Abnormalities of AMPK Activation and Glucose Uptake in Cultured Skeletal Muscle Cells from Individuals with Chronic Fatigue Syndrome

Abstract Post exertional muscle fatigue is a key feature in Chronic Fatigue Syndrome (CFS). Abnormalities of skeletal muscle function have been identified in some but not all patients with CFS. To try to limit potential confounders that might contribute to this clinical heterogeneity, we developed a novel in vitro system that allows comparison of AMP…

Chronic fatigue syndrome is associated with diminished intracellular perforin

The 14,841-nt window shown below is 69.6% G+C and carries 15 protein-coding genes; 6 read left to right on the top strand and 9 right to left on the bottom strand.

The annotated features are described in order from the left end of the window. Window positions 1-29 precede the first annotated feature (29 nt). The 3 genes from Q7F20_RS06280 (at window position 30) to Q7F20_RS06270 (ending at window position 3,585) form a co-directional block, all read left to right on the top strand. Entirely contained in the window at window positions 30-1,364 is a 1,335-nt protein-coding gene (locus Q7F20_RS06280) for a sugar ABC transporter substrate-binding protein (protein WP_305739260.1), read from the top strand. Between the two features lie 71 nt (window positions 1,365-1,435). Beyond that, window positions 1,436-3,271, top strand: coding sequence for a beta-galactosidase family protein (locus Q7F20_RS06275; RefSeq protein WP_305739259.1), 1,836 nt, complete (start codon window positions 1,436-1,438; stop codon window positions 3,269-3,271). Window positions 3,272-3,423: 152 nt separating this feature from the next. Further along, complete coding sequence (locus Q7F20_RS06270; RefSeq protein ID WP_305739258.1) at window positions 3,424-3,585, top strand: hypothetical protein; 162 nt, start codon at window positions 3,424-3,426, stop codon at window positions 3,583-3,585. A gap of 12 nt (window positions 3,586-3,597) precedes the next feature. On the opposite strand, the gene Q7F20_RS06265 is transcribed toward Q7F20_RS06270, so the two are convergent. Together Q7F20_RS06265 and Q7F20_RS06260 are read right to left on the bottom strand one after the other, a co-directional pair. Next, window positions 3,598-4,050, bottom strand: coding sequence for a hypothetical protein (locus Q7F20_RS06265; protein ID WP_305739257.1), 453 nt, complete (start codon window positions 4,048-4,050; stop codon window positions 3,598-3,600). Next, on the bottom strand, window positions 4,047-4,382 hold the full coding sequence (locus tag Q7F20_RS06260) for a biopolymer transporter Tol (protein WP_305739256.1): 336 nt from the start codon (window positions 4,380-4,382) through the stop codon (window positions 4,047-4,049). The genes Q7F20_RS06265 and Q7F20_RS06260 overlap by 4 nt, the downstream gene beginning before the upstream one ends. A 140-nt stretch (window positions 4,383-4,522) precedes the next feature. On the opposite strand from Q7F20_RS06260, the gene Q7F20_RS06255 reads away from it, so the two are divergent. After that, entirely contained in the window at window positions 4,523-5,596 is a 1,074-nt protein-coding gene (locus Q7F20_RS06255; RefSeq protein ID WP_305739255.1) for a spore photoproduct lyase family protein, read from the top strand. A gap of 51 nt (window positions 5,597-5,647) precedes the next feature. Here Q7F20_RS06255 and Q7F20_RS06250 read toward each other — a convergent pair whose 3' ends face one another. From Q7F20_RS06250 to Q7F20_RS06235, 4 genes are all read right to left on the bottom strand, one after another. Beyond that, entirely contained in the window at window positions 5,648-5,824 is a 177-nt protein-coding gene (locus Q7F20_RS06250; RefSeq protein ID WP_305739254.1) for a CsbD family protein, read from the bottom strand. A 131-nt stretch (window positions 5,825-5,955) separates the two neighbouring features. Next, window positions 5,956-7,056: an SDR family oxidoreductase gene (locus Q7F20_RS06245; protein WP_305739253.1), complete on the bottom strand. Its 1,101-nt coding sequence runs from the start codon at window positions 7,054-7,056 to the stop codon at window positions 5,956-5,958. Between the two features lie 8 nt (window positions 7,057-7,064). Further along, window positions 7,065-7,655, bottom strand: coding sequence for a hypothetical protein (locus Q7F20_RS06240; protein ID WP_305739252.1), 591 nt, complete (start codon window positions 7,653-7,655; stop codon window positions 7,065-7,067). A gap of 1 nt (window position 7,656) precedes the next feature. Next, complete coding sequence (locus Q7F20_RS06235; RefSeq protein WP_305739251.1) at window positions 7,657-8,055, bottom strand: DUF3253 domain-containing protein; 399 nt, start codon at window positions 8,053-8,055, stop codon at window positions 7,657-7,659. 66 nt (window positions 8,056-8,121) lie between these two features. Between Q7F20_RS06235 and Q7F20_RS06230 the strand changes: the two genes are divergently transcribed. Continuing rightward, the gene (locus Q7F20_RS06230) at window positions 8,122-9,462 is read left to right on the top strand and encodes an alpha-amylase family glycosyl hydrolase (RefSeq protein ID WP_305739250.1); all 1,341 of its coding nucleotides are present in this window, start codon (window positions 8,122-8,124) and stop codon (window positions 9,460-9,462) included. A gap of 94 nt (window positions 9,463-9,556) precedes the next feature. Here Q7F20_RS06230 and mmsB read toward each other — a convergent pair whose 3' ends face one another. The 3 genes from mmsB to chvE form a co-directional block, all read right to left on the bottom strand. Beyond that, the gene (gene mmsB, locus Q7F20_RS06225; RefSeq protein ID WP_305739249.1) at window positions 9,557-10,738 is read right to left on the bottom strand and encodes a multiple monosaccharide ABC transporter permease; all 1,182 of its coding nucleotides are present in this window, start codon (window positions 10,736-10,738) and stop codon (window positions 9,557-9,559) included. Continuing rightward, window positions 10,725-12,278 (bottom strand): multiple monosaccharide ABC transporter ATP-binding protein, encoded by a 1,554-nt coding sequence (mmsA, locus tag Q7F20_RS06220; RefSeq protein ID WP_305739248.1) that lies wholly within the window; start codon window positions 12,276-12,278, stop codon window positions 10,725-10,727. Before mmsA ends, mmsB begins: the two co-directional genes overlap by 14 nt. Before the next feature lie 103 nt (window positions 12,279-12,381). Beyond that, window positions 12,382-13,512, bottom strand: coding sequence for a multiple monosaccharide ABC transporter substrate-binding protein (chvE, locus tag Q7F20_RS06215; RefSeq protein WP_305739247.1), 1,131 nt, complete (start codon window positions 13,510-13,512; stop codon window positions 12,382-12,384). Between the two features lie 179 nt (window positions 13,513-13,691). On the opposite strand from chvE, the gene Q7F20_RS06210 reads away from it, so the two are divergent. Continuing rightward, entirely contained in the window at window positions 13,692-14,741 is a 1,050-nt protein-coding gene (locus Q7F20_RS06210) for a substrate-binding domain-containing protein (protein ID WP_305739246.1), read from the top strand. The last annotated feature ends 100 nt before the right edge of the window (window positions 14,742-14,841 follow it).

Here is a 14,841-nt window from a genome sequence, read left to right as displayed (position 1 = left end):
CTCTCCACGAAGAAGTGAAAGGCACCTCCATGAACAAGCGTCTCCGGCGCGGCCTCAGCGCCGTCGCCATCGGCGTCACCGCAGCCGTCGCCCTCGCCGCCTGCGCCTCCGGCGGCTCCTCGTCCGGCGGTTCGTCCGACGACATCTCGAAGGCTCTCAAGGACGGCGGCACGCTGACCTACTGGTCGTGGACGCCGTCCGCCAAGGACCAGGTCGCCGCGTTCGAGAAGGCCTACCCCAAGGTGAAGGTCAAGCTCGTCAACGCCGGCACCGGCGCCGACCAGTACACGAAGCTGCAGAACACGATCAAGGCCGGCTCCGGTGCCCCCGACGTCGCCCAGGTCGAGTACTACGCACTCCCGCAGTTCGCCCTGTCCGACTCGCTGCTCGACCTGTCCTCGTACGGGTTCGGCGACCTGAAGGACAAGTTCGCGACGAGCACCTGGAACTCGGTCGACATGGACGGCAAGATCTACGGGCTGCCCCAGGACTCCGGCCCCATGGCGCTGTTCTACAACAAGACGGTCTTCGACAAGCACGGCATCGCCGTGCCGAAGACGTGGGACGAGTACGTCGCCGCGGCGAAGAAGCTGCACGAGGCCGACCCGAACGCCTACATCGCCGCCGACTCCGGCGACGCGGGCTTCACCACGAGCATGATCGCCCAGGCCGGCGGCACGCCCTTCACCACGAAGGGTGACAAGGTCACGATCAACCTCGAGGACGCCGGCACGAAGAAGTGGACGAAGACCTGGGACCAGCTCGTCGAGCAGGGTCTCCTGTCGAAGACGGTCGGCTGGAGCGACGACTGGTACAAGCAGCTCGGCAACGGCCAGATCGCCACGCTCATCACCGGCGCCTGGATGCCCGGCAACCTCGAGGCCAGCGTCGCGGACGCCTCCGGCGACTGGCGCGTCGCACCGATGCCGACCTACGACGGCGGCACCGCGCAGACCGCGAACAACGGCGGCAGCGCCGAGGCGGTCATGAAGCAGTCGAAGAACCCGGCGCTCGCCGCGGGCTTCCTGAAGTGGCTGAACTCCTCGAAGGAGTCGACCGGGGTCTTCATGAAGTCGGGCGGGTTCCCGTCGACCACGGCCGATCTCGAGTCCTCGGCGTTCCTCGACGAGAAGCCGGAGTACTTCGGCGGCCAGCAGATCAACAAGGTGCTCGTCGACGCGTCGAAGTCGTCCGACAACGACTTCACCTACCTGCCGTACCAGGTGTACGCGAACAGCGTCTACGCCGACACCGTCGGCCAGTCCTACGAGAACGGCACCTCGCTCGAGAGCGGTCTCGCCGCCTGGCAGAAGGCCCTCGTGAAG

Chronic fatigue syndrome (CFS) is an illness characterized by unexplained and prolonged fatigue that is often accompanied by abnormalities of immune, endocrine and cognitive functions. Diminished natural killer cell cytotoxicity (NKCC) is a frequently reported finding. However, the molecular basis of this defect of in vitro cytotoxicy has not been described. Perforin is a protein found within intracellular granules of NK and cytotoxic T cells and is a key factor in the lytic processes mediated by these cells. Quantitative fluorescence flow cytometry was used to the intracellular perforin content in CFS subjects and healthy controls. A significant reduction in the NK cell associated perforin levels in samples from CFS patients, compared to healthy controls, was observed. There was also an indication of a reduced perforin level within the cytotoxic T cells of CFS subjects, providing the first evidence, to our knowledge, to suggest a T cell associated cytotoxic deficit in CFS. Because perforin is important in immune surveillance and homeostasis of the immune system, its deficiency may prove to be an important factor in the pathogenesis of CFS and its analysis may prove useful as a biomarker in the study of CFS.